"In Satya Yuga, Bipaswi Buddha came from a city known by the name of Bandhumati; and having taken up his abode on the mountain to the west of Nag Hrad(Kathmandu Valley) sowed a lotus-seed in the tank, on the day of the full moon in the month of Chait. The lotus seed that had been sown brought forth a lotus flower, in the middle of which Swayambhu (who had come from Aknisht Bhuban) appeared in the form of light, on the day of the full moon in Aswin." Wright 1877: 77-78 Most of the historic chronicles have the lotus seed that brought light be marked as the beginning of the history of the Kathmandu Valley. The light of Swayambhu was inaccessible till the age of Treta Yuga, when Bodhistva Manjushri came from Mahachin(China) and drained the lake from the pass at Kotwal(The place where Bagmati passes out of the Valley) with other passes drawn at Chobar. With the valley drained, Bodhistva Manjuri made the valley inhabitable and the light of Swayambhu accessible to its worshippers. The shrine of Swayambhu, the dome stupa with eyes of the enlightenment and the pinnacle was built only in the Kali Yuga. Before which it is believed that at the summit of Padma (Padma- Giri Hill; the mountain upon which Swayambhu stands) the place where the shrine is today was a great beam of light that penetrated heaven and even the depths of hell. "The Kali Yuga, in which mankind would be utterly sinful, was approaching. He (Sant-sri) therefore covered the Swayambhu light with a stone, and built a chaitya and temple over it. He then built five rooms named Basupur, Agnipur, Bayupur, Nagpur and Santipur in the last which he lived, absorbed in devout meditation." Wright 1877:84 It is believed in local legends that even till this date Sant-sri, is in devout meditation in Santipur and shall emerge to protect the valley in times of grave danger. I remember the first time I climbed the steps to the top of Padma-Giri, as I took the last step with deep breaths. The shrine of Swayambhu was a sight to behold, view it form any perspective you wish. Architecturally it is a phenomena, the dome base atop which a cubical structure painted with the eyes of Shakya-Muni (Lord Buddha) in all four direction shielded by the pentagonal Torana with symbolic engravings. Above the Toranas are thirteen tiers crowned by a Gajur, now imagine a time lapse of its creation? Symbolically the base dome represents the world; the eyes of Shakya-Muni represent the status of enlightenment free from all bonds of the world. The thirteen tiers of the pinnacle symbolize thirteen stages of spiritual realizations to the enlightenment. Spiritually as a native Newar it is the center of all our devotion and from the perspective of a sociologist, a beautiful lineage of history which has become the epicenter of Newar culture. Today, the shrine of Swayambhu is known as Swayambhu-Nath or The Monkey Temple and is a major tourist attraction of Kathmandu Valley. Riddled with numerous shrines of Bodhistva's, Lichavi chaitya and stupas, mists of incents and chants of prayer. The Padma-Giri is a hill of spiritual awakening, the light of Swayambhu ever since history began has been a beacon of enlightenment attracting its seekers to the valley, even till this date many take great journeys to find sanctum in its light. During the 2015 earthquake, the principal stupa didn’t suffer major damage but the surrounded chaityas, shikharas and temples along with living residents of the priests suffered major damage. The most notable difference was not seeing the two Shikharas built by Late King Pratap Malla in 1668 AD. Flanking the principal stupa, Late King Pratap Malla had built the two Shikharas with Agam Devtas within them along with which he placed a Bajra( Thunderbolt) in the Dharmadhatu mandala in front of Akshobhya Buddha. Having them being fully restored with other shrines and chaityas repaired, the area of Swayambhu was one of the very first UNESCO sites to reach a full restoration state. For it may withstand many quakes to come, shall the eyes of enlightenment forever bring peace to its beholders. For may it always be a sanctum for its seekers and the light of Swayambhu always shine.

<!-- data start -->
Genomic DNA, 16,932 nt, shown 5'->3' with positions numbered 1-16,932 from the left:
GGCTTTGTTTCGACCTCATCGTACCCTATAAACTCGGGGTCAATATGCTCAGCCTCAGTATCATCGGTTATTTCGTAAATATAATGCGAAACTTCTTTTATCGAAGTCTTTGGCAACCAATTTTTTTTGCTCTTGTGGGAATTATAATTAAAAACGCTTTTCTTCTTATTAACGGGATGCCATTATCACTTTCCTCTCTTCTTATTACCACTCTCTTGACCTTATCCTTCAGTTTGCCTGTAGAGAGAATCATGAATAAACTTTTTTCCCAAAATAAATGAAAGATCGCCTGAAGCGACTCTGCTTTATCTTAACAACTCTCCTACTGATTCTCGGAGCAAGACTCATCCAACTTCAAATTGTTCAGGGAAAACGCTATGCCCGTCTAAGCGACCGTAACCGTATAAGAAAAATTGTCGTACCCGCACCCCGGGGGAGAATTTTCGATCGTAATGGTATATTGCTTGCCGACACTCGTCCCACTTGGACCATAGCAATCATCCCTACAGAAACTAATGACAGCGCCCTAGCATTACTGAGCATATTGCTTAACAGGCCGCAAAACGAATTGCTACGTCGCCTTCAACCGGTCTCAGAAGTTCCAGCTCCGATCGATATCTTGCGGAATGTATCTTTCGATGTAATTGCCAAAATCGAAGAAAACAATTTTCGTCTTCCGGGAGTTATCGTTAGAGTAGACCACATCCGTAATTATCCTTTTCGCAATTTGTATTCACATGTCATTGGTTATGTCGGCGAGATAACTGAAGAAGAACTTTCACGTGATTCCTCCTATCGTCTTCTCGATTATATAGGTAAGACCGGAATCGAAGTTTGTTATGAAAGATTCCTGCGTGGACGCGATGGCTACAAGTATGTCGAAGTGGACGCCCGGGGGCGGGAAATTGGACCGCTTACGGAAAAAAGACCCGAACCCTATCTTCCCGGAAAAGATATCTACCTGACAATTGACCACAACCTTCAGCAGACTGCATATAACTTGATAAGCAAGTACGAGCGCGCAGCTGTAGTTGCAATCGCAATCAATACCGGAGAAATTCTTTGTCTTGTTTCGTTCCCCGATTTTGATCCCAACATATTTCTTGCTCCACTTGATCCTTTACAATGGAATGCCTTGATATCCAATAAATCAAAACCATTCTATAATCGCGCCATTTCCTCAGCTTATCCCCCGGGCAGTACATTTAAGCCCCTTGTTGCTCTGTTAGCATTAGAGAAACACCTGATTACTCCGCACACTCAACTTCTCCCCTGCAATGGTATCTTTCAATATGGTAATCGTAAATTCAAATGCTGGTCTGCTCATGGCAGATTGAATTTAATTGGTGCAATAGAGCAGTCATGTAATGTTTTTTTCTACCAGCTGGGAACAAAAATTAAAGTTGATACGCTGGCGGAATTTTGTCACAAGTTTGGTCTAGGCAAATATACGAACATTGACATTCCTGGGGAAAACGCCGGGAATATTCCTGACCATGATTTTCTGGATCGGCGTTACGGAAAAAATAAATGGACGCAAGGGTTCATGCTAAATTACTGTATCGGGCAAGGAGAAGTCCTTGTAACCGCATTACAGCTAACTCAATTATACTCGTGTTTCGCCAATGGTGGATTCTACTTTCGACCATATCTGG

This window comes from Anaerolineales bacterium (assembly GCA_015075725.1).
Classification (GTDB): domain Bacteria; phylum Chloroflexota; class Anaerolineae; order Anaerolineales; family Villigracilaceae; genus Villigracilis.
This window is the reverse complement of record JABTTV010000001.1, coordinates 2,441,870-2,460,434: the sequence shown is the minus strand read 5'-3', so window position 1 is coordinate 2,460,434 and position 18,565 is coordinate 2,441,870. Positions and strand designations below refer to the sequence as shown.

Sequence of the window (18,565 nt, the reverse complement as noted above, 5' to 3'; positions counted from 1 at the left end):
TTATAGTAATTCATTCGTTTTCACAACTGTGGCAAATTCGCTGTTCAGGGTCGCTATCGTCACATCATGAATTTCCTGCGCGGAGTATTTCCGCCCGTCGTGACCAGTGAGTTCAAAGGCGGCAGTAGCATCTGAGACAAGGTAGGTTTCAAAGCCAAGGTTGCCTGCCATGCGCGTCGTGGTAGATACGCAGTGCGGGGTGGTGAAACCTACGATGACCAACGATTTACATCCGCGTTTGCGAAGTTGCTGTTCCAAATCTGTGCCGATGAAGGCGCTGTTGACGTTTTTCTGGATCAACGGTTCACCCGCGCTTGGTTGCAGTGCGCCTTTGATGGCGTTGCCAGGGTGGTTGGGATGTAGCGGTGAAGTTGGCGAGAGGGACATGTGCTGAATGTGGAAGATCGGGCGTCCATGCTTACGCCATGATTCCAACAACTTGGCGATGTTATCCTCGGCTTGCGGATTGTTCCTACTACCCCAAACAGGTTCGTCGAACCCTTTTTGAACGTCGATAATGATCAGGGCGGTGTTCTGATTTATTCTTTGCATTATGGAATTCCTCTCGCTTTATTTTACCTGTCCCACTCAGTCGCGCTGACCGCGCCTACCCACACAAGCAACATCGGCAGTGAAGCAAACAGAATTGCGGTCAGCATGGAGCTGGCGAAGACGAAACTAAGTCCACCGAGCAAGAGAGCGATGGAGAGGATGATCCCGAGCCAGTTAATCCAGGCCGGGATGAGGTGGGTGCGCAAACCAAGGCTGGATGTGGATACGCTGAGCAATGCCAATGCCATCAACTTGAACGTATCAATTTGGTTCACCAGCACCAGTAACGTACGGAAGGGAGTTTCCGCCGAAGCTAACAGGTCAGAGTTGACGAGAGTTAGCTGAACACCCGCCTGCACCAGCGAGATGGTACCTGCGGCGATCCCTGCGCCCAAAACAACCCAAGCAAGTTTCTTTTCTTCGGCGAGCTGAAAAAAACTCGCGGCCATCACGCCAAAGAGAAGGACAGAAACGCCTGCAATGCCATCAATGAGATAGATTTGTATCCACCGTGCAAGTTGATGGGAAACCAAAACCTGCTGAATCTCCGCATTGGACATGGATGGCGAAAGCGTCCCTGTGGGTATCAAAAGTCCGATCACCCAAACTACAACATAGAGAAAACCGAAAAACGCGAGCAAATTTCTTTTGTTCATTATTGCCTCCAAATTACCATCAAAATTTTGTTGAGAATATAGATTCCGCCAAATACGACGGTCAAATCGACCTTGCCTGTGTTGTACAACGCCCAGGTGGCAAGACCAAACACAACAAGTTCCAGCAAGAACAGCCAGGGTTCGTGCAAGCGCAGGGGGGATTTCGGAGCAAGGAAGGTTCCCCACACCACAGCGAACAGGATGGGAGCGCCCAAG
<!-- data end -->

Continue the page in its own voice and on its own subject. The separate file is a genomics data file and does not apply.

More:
By: Shreyashka Vikram Raj Maharjan